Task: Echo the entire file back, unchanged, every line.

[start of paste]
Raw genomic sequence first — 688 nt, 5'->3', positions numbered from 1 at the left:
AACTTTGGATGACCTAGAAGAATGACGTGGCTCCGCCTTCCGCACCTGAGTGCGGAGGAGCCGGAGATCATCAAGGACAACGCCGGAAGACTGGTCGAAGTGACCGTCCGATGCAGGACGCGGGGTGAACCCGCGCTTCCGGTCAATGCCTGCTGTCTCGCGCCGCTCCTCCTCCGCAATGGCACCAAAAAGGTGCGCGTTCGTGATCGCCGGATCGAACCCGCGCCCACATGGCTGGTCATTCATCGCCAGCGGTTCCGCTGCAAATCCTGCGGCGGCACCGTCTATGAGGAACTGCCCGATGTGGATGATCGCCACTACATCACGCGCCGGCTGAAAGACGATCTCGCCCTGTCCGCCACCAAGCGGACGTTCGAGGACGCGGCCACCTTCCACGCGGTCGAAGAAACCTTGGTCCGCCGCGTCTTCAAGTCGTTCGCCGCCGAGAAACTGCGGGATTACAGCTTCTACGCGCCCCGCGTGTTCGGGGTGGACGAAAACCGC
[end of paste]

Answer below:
Raw genomic sequence first — 688 nt, 5'->3', positions numbered from 1 at the left:
AACTTTGGATGACCTAGAAGAATGACGTGGCTCCGCCTTCCGCACCTGAGTGCGGAGGAGCCGGAGATCATCAAGGACAACGCCGGAAGACTGGTCGAAGTGACCGTCCGATGCAGGACGCGGGGTGAACCCGCGCTTCCGGTCAATGCCTGCTGTCTCGCGCCGCTCCTCCTCCGCAATGGCACCAAAAAGGTGCGCGTTCGTGATCGCCGGATCGAACCCGCGCCCACATGGCTGGTCATTCATCGCCAGCGGTTCCGCTGCAAATCCTGCGGCGGCACCGTCTATGAGGAACTGCCCGATGTGGATGATCGCCACTACATCACGCGCCGGCTGAAAGACGATCTCGCCCTGTCCGCCACCAAGCGGACGTTCGAGGACGCGGCCACCTTCCACGCGGTCGAAGAAACCTTGGTCCGCCGCGTCTTCAAGTCGTTCGCCGCCGAGAAACTGCGGGATTACAGCTTCTACGCGCCCCGCGTGTTCGGGGTGGACGAAAACCGC